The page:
Another round of cuts have cost more local jobs at the Bucks County Courier Times and Doylestown Intelligencer.
Gatehouse Media, the second largest newspaper chain in the country, late last week slashed staff at numerous newspapers across the country. At the Bucks County Courier Times and Intelligencer joint newsroom in Middletown, LevittownNow.com was able to confirm through sources that at least three people lost their jobs, but a spreadsheet of company layoffs circulated among the journalism world listed four positions lost. The jobs lost reportedly included: a news assistant, a sports assistant, and two content editors.
The company did not confirm the number of cuts locally or nationally, but it was rumored that about 200 jobs nationwide will be impacted. Some additional layoffs are expected at newspapers with a unionized staff.
Mike Reed, the CEO of the holding company that oversees Gatehouse Media, told Business Insider following the cuts that they were “immaterial.” In a later memo to employees, he backtracked and said that all employees matter, and the cuts were needed to provide a “better path” forward.
Since Gatehouse Media purchased the Bucks County Courier Times, Intelligencer, and Burlington County (New Jersey) Times in summer 2017, the headcount at the two publications has been reduced by more than 70 percent. Sources at the newspapers said last year they were told by management that the publications remained profitable despite regular cuts.
Following the most recent cuts, Gatehouse Media leaders told employees via a memo that they are creating a group of 30 reporters and editors among its hundreds of publications to grow a national reporting team.
The recent cuts and internal changes to the news organizations have been framed as being part of a company-wide “restructuring.”
“The expectation is that these local and regional teams will enable broader collaboration with concentrated resources, the ability to quickly change focus as interests and priorities change, and a continued focus on high-impact journalism,” said Shane Fitzgerald, the executive editor for Gatehouse Media publications in Delaware, Pennsylvania, and New Jersey.
Fitzgerald said the restructuring came after two years of research by Gatehouse Media’s national management team.
While Gatehouse Media ended last year with a $18.2 million profit on $1.5 billion in revenues, it reported during its first quarter 2019 earnings call that the company lost millions of dollars in the first months of the year. The loss was blamed on short-term actions intended to grow profits long term, citing diminishing print and advertising revenues.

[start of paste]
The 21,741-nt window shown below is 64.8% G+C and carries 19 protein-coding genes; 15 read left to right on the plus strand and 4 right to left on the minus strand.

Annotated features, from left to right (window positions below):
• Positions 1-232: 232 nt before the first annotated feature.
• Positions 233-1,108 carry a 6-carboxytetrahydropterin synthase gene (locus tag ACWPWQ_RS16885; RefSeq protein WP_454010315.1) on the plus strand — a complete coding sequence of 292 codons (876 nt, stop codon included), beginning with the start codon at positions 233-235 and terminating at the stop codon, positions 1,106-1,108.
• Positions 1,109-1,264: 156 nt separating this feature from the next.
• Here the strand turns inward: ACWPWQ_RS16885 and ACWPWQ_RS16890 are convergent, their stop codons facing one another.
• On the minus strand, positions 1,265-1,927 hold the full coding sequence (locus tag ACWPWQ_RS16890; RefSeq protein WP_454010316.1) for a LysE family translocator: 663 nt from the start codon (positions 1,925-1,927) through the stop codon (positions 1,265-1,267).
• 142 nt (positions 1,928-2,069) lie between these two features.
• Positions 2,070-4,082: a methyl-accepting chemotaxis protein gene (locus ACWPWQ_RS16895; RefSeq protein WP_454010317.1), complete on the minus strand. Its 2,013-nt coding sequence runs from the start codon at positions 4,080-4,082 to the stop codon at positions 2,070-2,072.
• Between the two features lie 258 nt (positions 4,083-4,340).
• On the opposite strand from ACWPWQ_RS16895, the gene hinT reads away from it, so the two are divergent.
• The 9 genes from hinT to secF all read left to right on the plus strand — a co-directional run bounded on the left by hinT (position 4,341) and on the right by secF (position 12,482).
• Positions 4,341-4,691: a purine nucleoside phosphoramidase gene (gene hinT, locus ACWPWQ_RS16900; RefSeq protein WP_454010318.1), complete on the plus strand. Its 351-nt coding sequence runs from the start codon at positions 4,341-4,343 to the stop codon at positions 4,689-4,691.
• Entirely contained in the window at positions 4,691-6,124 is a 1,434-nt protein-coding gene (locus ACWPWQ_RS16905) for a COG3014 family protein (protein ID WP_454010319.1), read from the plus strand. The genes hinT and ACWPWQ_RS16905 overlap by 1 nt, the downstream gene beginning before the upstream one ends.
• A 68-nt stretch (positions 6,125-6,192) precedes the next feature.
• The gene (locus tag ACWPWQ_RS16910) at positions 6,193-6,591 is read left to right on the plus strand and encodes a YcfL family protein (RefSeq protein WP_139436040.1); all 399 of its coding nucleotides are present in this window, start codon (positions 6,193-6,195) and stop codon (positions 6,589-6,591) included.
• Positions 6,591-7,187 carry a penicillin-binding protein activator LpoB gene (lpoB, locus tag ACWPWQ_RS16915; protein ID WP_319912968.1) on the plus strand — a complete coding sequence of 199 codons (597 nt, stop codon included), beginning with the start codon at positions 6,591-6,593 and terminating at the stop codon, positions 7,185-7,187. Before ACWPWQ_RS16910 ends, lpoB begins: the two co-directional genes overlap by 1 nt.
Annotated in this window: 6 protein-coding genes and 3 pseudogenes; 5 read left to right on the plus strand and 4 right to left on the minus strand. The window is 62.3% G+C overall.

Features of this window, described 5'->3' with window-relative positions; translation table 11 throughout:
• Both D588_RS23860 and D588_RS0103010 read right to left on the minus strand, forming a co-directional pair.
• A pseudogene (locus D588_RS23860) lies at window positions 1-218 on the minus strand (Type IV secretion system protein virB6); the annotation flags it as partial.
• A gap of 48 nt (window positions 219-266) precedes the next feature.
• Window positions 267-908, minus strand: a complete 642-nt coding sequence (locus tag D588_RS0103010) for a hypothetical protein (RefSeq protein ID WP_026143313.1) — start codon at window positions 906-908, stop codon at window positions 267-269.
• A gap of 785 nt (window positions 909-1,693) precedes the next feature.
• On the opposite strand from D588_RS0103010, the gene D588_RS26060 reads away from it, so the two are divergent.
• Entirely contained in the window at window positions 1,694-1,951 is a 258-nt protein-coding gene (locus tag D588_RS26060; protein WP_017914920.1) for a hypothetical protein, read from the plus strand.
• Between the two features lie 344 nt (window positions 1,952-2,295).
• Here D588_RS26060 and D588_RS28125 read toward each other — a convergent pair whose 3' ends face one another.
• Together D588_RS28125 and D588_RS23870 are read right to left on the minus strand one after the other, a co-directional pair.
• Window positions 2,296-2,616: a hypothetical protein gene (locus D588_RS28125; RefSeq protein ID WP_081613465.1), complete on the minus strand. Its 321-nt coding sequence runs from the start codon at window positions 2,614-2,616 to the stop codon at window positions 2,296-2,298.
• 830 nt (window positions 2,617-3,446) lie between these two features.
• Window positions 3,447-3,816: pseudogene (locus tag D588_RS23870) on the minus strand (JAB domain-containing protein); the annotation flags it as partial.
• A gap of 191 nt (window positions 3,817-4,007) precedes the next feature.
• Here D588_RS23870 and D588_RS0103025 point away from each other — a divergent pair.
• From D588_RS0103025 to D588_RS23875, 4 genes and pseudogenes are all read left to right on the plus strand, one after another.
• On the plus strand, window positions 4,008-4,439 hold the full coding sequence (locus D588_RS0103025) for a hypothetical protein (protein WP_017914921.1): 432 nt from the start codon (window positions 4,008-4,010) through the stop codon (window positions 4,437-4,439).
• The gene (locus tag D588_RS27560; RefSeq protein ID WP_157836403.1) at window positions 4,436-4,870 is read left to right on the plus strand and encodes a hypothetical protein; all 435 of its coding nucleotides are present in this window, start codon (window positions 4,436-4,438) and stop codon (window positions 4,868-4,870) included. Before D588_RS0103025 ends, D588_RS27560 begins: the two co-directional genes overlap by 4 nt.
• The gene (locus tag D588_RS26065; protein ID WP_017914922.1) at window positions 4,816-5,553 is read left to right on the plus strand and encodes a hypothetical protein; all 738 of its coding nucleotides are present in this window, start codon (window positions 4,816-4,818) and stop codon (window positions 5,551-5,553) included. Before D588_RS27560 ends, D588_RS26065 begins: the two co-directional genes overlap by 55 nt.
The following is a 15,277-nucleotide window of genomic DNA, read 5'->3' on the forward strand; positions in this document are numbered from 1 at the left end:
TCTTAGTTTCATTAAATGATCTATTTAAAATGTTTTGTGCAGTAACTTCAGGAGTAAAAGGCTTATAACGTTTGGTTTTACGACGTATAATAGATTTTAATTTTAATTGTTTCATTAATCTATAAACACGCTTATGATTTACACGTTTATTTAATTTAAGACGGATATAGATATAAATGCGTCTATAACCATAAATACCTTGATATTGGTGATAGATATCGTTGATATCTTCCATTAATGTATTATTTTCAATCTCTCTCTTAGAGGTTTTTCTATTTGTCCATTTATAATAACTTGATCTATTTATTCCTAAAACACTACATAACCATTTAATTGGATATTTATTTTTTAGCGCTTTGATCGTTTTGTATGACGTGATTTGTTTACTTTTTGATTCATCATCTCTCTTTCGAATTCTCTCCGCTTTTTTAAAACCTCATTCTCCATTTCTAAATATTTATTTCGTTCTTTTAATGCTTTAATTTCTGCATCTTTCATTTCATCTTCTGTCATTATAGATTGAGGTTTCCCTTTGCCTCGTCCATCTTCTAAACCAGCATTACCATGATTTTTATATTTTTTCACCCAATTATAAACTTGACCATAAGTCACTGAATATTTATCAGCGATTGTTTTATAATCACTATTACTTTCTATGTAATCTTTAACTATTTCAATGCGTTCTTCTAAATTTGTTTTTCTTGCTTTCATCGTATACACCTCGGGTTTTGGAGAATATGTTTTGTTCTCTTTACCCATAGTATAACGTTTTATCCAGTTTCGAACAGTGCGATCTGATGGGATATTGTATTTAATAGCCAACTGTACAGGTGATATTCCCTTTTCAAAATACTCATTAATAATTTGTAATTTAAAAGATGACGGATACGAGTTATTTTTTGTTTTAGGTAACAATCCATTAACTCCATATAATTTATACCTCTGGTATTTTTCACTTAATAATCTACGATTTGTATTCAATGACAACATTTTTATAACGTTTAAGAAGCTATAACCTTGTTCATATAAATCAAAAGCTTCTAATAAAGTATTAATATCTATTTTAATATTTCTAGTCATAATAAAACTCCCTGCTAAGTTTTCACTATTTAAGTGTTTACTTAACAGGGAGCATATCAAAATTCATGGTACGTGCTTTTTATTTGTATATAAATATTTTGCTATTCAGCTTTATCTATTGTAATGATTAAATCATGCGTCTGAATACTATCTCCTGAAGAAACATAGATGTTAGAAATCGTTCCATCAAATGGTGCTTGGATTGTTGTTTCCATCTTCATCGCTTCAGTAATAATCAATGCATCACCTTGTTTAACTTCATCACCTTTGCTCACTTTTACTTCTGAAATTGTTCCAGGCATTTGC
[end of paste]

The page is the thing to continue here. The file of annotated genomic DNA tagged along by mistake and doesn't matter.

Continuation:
Gatehouse Media, which has doubled the number of publications it owns since emerging from bankruptcy in 2013, hinted to cuts and mentioned centralization of services during an earnings call earlier this month.
“We are investing in our technology and centralized infrastructure, to further streamline the business and maximize synergies across our broad portfolio. This will result in more cost reduction opportunity throughout 2019,” said Reed, the CEO of Gatehouse Media’s holding company owner that is under the control of Japan-based Softbank.
Rounds of cuts that have impacted the Bucks County Courier Times and Intelligencer since the Calkins family sold them in 2017 have often been followed by centralization among Gatehouse Media’s publications. One of the largest cases is when the daily design of the newspapers was outsourced to Texas and customer service positions were sent to other out-of-state offices.
In cuts earlier this year, Gatehouse Media laid off the entire remaining award-winning photography and video staff at the local newspapers. A total of about 15 employees lost their jobs in those cuts.
Gatehouse Media has affiliated companies that makes money through commercial printing contracts, events, and small business services. While newspaper income has not seen significant growth, those revenue streams have increased significantly.
Under Gatehouse Media, the Intelligencer staff moved out of their building near the heart of Doylestown Borough and the Bucks County Courier Times have put their former aging headquarters along Route 13 in Tullytown Borough up for sale. The two newspapers have combined their operations on the fifth floor of the One Oxford Valley office building in Middletown. They operate a large printing facility in Falls Township and a small distribution warehouse north of Doylestown.
Despite the near-constant belt-tightening and shrinking newspapers, reporters at the Bucks County Courier Times, Doylestown Intelligencer, and Burlington County Times have continued to win awards for their journalism, including accolades this spring.
With the restructuring, Fitzgerald said one of the goals the newspapers will be undertaking is to “define priority audiences and content coverage areas.”
“Changes were made company-wide to support this model. We are dedicating as many resources as possible to produce impactful local journalism,” he said.
The recent cuts at Gatehouse Media mark a grim year in digital and print journalism. Close to 3,000 jobs have been lost at publications in America and Canada, according to Business Insider.
Just last week, the Reading Eagle in Berks County was sold after suffering significant financial losses and job cuts expected. The Philadelphia Inquirer, which is owned by the Philadelphia-based nonprofit Lenfest Institute, announced they would begin offering a buyout to cut costs.